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Employment Alert – Boris announces Covid-19 ‘Plan B’!


Boris announces Covid-19 ‘Plan B’!

What’s happening?

Last night, the Prime Minister announced a change to the government’s guidance on working from home. In the announcement, Mr Johnson said from Monday (13 December 2021) workers “should work from home if you can. Go to work if you must but work from home if you can.”

The government’s official COVID-19 guidance has also been updated to confirm this advice (Coronavirus: how to stay safe and help prevent the spread – GOV.UK (www.gov.uk). The new guidance states:

Work from home if you can

Office workers who can work from home should do so from Monday 13 December. Anyone who cannot work from home should continue to go into work – for example, to access equipment necessary for their role or where their role must be completed in person. In-person working will be necessary in some cases to continue the effective and accessible delivery of some public services and private industries. If you need to continue to go into work, consider taking lateral flow tests regularly to manage your own risk and the risk to others.

Employers should consider whether home working is appropriate for workers facing mental or physical health difficulties, or those with a particularly challenging home working environment.

For those who attend their workplace, the government will continue to provide up-to-date Working Safely guidance on how employers can reduce the risks in their workplace. Businesses should consider this guidance when preparing their health and safety risk assessments, and put in place suitable mitigations.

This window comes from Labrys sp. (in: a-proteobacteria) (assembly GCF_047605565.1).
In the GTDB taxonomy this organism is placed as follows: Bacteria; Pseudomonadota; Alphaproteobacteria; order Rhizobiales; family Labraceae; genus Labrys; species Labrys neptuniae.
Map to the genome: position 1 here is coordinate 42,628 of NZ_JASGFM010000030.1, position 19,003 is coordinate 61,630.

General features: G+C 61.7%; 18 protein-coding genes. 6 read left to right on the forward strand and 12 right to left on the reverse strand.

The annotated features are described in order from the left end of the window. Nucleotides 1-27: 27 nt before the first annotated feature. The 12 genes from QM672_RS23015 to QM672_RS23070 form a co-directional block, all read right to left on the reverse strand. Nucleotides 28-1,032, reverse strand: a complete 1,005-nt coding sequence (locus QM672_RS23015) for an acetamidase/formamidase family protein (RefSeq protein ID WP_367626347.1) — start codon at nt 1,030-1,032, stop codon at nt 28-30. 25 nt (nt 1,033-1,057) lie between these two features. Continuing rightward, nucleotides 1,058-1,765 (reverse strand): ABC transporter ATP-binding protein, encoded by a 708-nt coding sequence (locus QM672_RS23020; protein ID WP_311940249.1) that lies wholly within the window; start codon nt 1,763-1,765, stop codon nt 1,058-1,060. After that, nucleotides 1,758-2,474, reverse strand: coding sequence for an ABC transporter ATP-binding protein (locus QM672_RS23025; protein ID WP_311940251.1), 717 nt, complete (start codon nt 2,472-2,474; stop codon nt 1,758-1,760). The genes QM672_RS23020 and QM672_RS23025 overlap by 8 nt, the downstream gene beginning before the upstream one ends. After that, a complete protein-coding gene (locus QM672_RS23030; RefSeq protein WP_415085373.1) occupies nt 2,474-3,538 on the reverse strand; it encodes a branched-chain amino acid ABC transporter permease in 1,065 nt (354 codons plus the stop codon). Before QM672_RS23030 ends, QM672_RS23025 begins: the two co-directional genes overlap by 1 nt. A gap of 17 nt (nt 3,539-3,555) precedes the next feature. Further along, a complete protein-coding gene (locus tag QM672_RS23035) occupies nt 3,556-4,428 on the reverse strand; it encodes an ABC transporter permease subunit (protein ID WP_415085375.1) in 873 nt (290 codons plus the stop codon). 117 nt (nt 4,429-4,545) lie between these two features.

Why is this important?

The new working from home guidance is part of a range of measures intended to limit the increase in Omicron COVID cases.

Working from home should be familiar territory for most office based staff and employers, as home working has been a requirement in previous stages of the pandemic.

However, this is not a return to the full lockdown that we saw last year, in which individuals were prevented from leaving their home “without a reasonable excuse”. The guidance refers to the fact that anyone who cannot work from home should continue to go into work and it provides the example of a worker needing to go into the office to access equipment or to protect the mental and physical health of workers.

However, with the implementation of this new guidance, employers will be expected to facilitate home working for any staff who can carry out their role effectively from home.

What should you do?

Employers have until Monday to help their staff prepare for a return to home-working. In many cases, staff who can work from home may already be doing so – at least for part of their working hours. As such, employers should already have processes in place for this. Nevertheless, it may be sensible to revisit any previous employer guidance or policies on this issue, to ensure that they remain correct and up to date.

If you do require office-based staff to continue to come into work, you should keep a written record of why this is the case. It may be that workers will need to come into the office for some but not all of the time – if so, this should also be considered and adjustments made accordingly.

If a worker refuses to attend the workplace, you should take legal advice before taking any steps to force them to do so.

In line with government guidance, you must continue to implement appropriate COVID safety measures for workplaces where staff still need to come into work.

You should also ensure that you keep in regular contact with staff and communicate your organisation’s approach in light of this new guidance.

If you need more information please contact us on 0800 2800 421 or email [email protected] to find out how we can help.

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